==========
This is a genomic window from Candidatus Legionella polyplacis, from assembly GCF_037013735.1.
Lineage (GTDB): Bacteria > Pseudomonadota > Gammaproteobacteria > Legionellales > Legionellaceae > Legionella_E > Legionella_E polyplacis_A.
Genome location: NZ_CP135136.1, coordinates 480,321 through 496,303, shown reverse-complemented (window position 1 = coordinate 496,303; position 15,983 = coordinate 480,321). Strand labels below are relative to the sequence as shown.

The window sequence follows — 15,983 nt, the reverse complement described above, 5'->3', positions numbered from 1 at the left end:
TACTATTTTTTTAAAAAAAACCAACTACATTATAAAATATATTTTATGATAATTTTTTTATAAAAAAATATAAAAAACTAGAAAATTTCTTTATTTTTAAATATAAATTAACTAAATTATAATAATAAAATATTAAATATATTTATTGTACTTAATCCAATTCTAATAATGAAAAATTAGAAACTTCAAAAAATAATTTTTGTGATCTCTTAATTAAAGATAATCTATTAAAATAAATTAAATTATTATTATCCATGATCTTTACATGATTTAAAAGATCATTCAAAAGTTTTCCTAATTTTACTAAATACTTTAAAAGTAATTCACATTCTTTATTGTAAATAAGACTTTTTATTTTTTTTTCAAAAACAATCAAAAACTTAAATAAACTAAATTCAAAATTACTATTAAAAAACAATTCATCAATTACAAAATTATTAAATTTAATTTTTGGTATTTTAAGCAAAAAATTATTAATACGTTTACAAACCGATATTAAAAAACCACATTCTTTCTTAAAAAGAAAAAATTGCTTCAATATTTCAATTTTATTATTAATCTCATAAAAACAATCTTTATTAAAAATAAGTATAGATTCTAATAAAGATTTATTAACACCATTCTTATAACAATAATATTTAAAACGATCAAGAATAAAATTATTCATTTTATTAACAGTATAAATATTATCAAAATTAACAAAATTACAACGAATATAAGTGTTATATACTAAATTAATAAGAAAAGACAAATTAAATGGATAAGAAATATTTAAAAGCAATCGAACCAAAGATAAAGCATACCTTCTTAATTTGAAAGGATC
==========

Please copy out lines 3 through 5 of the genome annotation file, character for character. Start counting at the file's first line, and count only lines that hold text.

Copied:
Genome location: NZ_CP135136.1, coordinates 480,321 through 496,303, shown reverse-complemented (window position 1 = coordinate 496,303; position 15,983 = coordinate 480,321). Strand labels below are relative to the sequence as shown.

The window sequence follows — 15,983 nt, the reverse complement described above, 5'->3', positions numbered from 1 at the left end:
TACTATTTTTTTAAAAAAAACCAACTACATTATAAAATATATTTTATGATAATTTTTTTATAAAAAAATATAAAAAACTAGAAAATTTCTTTATTTTTAAATATAAATTAACTAAATTATAATAATAAAATATTAAATATATTTATTGTACTTAATCCAATTCTAATAATGAAAAATTAGAAACTTCAAAAAATAATTTTTGTGATCTCTTAATTAAAGATAATCTATTAAAATAAATTAAATTATTATTATCCATGATCTTTACATGATTTAAAAGATCATTCAAAAGTTTTCCTAATTTTACTAAATACTTTAAAAGTAATTCACATTCTTTATTGTAAATAAGACTTTTTATTTTTTTTTCAAAAACAATCAAAAACTTAAATAAACTAAATTCAAAATTACTATTAAAAAACAATTCATCAATTACAAAATTATTAAATTTAATTTTTGGTATTTTAAGCAAAAAATTATTAATACGTTTACAAACCGATATTAAAAAACCACATTCTTTCTTAAAAAGAAAAAATTGCTTCAATATTTCAATTTTATTATTAATCTCATAAAAACAATCTTTATTAAAAATAAGTATAGATTCTAATAAAGATTTATTAACACCATTCTTATAACAATAATATTTAAAACGATCAAGAATAAAATTATTCATTTTATTAACAGTATAAATATTATCAAAATTAACAAAATTACAACGAATATAAGTGTTATATACTAAATTAATAAGAAAAGACAAATTAAATGGATAAGAAATATTTAAAAGCAATCGAACCAAAGATAAAGCATACCTTCTTAATTTGAAAGGATC